External control – What is it, definition and concept

External control is the diligence by which all types of organizations have outside participation in their control processes, or some type of independent supervision or monitoring.

That is, external control consists of the development of the management stage known as control. This, by professionals not belonging to the organization who will provide the point of view of a third party not committed to the entity.

In other words, professionals of external and independent origin are those who assume decision-making and the supervision of production processes typical of said phase (control) of administrative management.

The decision to outsource or transfer this power abroad usually comes from the company itself. Sometimes professionals or financial controllers are required to deal with this task.

Alternatively, there are also existing official supervisory or regulatory controls in the public sector.

Relevance of external control

The need for external type control elements is often attributable to large companies, especially.

As companies experience growth and the adoption of higher volume processes, they need better monitoring of their resources and assets.

An application of this type of control by third parties is the performance of audits of external origin within the scope of the private sector.

Another very widespread modality is the outsourcing of quality control processes in companies in the food sector, for example.

Main features of external control

Control, as a production process, can focus on aspects such as administrative control, strategic control, management control or operational control.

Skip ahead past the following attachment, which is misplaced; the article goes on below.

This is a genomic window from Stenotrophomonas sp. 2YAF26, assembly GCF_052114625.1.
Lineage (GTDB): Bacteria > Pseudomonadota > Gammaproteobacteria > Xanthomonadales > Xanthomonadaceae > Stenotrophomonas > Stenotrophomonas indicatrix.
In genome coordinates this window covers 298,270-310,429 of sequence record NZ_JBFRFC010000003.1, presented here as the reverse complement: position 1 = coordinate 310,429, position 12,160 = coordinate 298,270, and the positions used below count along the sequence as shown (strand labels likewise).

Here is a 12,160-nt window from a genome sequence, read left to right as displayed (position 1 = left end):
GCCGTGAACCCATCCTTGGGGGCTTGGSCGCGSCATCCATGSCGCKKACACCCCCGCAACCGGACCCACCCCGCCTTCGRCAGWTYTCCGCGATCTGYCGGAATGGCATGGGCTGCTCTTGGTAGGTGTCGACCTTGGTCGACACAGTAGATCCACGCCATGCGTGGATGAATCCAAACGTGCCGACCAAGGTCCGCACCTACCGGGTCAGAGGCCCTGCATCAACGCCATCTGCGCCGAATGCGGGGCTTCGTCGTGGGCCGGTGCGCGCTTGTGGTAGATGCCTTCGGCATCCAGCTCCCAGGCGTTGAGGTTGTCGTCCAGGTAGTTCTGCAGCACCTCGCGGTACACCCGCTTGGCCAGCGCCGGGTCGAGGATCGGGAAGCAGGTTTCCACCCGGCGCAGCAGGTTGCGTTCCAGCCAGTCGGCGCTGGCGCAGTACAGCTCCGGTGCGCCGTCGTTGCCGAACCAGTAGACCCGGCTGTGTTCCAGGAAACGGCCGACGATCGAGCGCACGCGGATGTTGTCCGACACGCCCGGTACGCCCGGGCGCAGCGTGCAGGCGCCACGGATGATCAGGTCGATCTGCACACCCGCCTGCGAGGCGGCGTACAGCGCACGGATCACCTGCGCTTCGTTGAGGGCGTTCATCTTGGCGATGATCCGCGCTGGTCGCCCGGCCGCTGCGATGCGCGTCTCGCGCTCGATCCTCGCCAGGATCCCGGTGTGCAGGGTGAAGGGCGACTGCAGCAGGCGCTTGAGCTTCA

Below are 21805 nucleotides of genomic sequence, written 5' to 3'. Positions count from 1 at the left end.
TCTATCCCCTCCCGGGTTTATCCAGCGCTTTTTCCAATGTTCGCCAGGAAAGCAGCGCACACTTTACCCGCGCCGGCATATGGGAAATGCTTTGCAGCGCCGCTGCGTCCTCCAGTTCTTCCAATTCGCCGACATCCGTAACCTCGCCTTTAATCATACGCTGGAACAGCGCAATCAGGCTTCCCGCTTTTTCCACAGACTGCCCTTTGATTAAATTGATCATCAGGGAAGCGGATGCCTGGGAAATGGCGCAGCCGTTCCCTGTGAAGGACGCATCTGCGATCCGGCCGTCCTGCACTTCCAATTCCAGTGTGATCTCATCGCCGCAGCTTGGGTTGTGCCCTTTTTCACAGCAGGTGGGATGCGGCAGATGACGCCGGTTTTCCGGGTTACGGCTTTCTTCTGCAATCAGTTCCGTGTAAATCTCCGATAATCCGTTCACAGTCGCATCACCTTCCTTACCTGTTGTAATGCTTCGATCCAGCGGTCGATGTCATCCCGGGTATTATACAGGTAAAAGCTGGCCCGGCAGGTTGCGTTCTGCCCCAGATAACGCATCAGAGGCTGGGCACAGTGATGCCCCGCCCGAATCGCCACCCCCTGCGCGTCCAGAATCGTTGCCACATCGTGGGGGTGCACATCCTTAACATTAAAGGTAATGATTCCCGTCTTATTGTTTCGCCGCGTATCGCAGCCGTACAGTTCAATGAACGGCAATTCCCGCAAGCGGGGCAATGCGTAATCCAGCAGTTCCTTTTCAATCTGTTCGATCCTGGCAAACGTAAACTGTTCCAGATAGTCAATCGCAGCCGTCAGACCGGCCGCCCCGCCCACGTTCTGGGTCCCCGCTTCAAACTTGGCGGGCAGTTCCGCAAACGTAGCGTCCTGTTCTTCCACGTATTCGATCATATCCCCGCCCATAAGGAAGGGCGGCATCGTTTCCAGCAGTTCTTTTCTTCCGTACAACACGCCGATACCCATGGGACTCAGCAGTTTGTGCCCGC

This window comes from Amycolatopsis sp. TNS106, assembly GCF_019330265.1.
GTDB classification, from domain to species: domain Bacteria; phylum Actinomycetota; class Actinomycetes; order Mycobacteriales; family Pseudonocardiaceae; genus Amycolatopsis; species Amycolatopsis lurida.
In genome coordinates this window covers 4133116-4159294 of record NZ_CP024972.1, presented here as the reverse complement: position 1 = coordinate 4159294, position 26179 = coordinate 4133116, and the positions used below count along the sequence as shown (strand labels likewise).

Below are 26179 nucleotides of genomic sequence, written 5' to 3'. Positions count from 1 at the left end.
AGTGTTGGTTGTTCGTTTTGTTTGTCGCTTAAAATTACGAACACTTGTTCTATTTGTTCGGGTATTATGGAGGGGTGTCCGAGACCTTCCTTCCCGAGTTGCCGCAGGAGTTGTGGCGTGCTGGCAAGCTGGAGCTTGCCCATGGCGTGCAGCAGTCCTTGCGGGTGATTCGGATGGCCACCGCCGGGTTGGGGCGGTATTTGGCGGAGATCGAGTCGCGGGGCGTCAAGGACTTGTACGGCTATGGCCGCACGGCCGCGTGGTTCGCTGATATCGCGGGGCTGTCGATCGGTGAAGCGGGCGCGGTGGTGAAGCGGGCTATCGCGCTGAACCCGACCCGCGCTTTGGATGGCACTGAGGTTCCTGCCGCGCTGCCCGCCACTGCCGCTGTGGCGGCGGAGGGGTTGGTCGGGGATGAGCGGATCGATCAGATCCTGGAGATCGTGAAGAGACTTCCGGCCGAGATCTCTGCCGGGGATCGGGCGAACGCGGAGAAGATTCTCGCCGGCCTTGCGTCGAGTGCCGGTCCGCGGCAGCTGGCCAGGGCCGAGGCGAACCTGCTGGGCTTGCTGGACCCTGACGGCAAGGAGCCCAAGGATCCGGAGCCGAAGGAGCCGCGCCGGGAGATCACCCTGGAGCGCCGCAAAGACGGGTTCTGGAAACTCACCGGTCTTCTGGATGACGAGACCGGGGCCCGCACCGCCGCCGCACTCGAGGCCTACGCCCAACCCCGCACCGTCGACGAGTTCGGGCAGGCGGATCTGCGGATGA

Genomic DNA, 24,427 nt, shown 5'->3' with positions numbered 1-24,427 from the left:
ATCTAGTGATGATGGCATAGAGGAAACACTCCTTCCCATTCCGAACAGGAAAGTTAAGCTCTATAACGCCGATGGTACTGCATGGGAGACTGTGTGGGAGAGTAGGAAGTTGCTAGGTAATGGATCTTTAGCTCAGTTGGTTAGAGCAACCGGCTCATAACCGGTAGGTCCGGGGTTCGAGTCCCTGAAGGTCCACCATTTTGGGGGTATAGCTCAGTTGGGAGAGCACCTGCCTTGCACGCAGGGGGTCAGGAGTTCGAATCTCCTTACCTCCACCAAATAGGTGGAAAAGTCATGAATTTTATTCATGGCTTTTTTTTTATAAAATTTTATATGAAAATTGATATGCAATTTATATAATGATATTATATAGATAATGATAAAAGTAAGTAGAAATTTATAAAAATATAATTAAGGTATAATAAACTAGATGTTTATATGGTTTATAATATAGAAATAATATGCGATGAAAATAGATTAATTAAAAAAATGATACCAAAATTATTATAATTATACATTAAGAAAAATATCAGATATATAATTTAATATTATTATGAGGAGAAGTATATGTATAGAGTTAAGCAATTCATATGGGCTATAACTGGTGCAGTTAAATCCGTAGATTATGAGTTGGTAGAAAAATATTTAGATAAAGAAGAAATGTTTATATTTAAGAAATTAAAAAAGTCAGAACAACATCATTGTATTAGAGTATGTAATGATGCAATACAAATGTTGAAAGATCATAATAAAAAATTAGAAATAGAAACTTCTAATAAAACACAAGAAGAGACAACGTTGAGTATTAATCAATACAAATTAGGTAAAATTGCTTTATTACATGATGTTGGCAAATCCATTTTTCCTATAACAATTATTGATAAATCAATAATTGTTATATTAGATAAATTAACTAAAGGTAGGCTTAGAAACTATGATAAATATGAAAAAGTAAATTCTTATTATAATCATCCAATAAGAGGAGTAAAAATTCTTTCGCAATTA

Taking into account the above, (external control) is conceptually the opposite alternative to internal control. The latter refers to the practice of self-regulation in companies and institutions.

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In this sense, regardless of the field in which it is developed, external control has a series of characteristics to highlight:

  • Outsourcing: Carried out by professionals outside the organization.
  • Training and specialization: The execution of external control processes requires specialized professionals for each task.
  • Non-exclusion: The management of external control does not mean the elimination of internal control processes. That is to say, both modalities can coexist in the economic day to day.
  • Efficiency: Resorting to external control of processes often responds to the need to improve the efficiency ratios of an organization.
  • Normative compliance. There are external control mechanisms that favor regulatory compliance and the law in economic matters. For example, this is the case of the Court of Auditors.

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